FSA and FSS issue further guidance on the use of oils as ingredient substitutions

Update three

The Food Standards Agency and Food Standards Scotland are updating consumers and businesses about refined or fully refined food grade vegetable oils that may be being used instead of sunflower oil in some food products, despite them being labelled as containing sunflower oil.

This update adds fully refined corn (maize) oil to previously issued advice to consumers that refined rapeseed oil, fully refined palm oil, fully refined coconut oil and fully refined soyabean oil  may be used  to replace sunflower oil in some products temporarily without  this being reflected on labelling.

The rapid risk assessment report underpinning our advice has also been published.

Our findings show that the risk of allergic reactions from the substitute oils on the list is very low and for fully refined soybean oil it is negligible, which means that allergic reactions to these fully refined vegetable oils are very rare and – if they do occur – are mild.

Emily Miles, Chief Executive of the Food Standards Agency said:

‘People must be confident that the food they buy is safe and what it says it is.

We recognise the current circumstances over the supply of oils for food products are challenging. That is why we have given the food industry time to sort out accurate labelling for food products where certain oils have been substituted. This approach is only being taken where   the risk of adverse reactions to the substitute oilis very low or negligible, and where the food business has shown they will be correcting the situation quickly.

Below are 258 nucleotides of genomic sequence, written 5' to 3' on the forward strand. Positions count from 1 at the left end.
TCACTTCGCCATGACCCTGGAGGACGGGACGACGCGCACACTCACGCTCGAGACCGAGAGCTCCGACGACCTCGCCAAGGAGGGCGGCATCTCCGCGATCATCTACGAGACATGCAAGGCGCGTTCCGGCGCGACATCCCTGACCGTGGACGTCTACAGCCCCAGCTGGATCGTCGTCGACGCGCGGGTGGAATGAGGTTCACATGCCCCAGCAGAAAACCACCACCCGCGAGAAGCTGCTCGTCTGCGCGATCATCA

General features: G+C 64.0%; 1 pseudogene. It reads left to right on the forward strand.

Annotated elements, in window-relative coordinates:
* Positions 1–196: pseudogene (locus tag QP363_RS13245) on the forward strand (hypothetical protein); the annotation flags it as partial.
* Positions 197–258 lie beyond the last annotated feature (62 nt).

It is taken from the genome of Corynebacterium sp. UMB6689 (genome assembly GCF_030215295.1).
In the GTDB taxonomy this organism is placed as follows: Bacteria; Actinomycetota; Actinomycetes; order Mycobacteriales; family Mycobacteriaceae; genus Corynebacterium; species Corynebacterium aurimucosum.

Today we have added corn oil to the list of oils included in our advice because it is a healthier alternative than some of the other oils we had previously listed. We are also reminding businesses to use healthier and more sustainable oils if substituting.

We continue to expect food businesses to make sure consumers are aware of any potential oil substitutions that are not reflected on the label, such as through point-of-sale notices and information on their websites.

As we have said previously, we expect the food industry to work rapidly towards meeting their regulatory labelling obligations, so that consumers can have food they can trust.

The rapid risk assessment includes information on the allergy risk associated with a wide range of oils. This information is being published for reasons of transparency, and for the benefit of food manufacturers and processors.

Our temporary approach to inaccurate labelling only applies in the case of the substitution of sunflower oil with five oils: refined rapeseed oil, fully refined palm oil, fully refined coconut oil, fully refined soyabean oil and fully refined corn (maize) oil. This applies only to products like crisps, breaded fish, frozen vegetables and chips where sunflower oil is used as an ingredient and not to whole bottles of sunflower oil. Oils other than the five listed above can be used as substitutes for sunflower oil in products, but labelling inaccuracies are not permitted so their presence must be reflected on labelling.

The FSA Board will be discussing the FSA’s response to supply chain disruptions at its meeting on 15 June.